As you’ll see, we added a call to jYouTube, which grabs our image path. All we do is pass in the link. Or, here, I passed in “small” in the second parameter. This is optional. If I didn’t pass in small, it would have given me the large image, by default.

We’re almost there! After we’re done running the loop, we just have to display the HTML that we wrote. Here, I told it to put the HTML in a div container with an ID of you_tube_feed, but this could be whatever your little heart desires.

Here’s our final code:


<script type="text/javascript" charset="utf-8">
            $(
document).ready(function() {            
                
$.jGFeed('http://gdata.youtube.com/feeds/base/users/threadsmedia/uploads?alt=rss&v=2&orderby=published&client=ytapi-youtube-profile',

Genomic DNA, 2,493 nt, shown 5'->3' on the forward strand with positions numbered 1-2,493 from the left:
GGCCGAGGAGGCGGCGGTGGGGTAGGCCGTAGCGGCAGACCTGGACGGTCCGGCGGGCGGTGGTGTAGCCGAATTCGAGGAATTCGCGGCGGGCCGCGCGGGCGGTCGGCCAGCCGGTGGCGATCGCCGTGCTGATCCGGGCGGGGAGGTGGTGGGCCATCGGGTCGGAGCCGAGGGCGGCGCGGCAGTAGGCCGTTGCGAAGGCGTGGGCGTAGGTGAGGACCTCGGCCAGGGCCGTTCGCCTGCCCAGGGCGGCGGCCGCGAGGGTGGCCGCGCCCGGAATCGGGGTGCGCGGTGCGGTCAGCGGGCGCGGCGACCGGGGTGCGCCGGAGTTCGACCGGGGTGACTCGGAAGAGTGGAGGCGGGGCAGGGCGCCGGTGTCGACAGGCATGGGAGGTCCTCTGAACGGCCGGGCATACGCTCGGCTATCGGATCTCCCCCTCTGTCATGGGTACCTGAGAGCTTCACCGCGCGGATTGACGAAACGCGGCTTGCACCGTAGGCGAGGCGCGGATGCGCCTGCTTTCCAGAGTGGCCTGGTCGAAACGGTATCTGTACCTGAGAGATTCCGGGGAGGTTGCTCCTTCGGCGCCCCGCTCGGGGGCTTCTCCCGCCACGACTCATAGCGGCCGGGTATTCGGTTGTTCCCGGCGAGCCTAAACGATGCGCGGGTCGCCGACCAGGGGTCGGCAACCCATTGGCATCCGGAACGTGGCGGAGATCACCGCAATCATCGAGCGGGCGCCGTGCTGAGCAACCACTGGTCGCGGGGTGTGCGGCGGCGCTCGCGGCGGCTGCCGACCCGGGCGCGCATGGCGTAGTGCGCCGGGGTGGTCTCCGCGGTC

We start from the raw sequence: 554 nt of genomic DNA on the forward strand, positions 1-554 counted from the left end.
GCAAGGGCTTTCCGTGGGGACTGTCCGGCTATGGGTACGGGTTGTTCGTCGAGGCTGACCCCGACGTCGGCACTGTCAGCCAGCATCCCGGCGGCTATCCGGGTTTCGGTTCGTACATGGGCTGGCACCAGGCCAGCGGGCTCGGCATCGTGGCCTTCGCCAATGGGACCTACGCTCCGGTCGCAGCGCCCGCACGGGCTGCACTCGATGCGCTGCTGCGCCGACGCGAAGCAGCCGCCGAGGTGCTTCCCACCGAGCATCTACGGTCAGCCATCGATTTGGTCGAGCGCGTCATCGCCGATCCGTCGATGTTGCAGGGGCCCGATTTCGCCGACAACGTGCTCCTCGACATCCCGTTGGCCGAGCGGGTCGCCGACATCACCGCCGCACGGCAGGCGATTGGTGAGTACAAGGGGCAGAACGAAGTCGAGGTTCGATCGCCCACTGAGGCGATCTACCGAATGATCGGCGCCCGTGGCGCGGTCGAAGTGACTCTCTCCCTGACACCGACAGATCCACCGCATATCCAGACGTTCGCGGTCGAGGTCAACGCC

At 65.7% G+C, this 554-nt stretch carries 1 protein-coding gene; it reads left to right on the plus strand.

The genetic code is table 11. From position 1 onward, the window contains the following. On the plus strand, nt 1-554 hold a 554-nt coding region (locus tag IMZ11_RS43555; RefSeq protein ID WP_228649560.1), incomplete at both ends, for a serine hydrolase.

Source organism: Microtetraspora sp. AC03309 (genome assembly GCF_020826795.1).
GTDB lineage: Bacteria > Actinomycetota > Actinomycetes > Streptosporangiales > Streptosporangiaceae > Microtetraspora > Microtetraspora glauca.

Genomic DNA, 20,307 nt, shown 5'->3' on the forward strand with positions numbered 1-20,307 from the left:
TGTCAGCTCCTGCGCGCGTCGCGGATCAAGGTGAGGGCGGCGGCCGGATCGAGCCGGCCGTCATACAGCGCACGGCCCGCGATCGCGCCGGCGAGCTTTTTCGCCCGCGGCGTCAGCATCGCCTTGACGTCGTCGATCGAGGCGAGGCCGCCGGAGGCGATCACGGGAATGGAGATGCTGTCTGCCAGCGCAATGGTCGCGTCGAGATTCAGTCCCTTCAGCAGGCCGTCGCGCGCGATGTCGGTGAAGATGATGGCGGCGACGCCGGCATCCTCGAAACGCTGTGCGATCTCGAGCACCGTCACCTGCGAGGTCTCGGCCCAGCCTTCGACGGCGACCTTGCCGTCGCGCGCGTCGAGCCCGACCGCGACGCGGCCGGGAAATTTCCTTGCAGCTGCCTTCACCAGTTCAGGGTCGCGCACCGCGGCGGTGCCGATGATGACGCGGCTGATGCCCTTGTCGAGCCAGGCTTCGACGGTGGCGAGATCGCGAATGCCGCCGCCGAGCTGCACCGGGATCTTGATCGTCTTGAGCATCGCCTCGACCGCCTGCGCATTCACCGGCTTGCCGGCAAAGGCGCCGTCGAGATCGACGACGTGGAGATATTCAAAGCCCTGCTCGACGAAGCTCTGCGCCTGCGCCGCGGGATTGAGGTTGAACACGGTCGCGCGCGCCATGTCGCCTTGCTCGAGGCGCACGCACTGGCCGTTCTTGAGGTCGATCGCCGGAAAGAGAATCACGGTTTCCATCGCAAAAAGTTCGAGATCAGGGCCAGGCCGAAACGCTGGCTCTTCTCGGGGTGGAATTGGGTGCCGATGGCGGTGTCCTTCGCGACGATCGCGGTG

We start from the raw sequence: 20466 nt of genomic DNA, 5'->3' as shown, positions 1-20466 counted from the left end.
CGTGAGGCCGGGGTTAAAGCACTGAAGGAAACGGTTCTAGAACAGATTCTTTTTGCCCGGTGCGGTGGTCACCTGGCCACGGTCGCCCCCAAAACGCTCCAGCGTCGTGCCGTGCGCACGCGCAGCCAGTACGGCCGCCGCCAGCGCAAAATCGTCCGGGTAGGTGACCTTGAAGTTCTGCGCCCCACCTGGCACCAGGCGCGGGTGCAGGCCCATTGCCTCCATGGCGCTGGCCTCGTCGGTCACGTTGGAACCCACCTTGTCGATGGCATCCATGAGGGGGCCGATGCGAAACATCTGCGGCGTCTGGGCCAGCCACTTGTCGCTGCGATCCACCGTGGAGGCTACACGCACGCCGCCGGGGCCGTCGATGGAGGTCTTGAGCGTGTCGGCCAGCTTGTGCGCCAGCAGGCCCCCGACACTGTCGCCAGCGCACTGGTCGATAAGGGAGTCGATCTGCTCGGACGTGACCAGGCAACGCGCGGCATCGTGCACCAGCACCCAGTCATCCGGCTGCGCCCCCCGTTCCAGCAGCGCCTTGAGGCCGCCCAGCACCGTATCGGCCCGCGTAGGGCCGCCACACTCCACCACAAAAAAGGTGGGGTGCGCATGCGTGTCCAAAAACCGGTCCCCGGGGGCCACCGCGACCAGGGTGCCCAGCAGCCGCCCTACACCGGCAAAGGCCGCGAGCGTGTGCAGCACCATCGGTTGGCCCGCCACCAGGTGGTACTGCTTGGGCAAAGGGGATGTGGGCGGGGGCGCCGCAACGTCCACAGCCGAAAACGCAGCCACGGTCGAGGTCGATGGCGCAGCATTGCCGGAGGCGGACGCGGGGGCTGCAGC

function(
feeds){
                    
// Check for errors
                    
if(!feeds){
                        
// there was an error
                        
return false;
                    
}

                    var html '';

                    // do whatever you want with feeds here
                    
for(var i=0i<feeds.entries.lengthi++){
                        
var entry feeds.entries[i];
                        
html += '<a href="' entry.link '" title="' entry.title '"><img src="' + $.jYoutube(entry.link'small') + '" class="thumb left"></a>';
                    
}

                    $('#you_tube_feed').html(html);
                
}4);
            
});
        
</script></i


Not too shabby. Saturday, we’ll be looking at what it takes to display a Flickr Feed, using jQuery.


  • http://jonobr1.com/ jonobr1

    Thanks for the tutorial. Have you tried doing this with Vimeo? I can’t seem to find in their documentation what the proper feed URL to pull is.

  • Amy

    @jonobr1 Yes! I wrote a tutorial about displaying a Vimeo feed with jQuery. It’s not quite as in depth, but it gets the job done.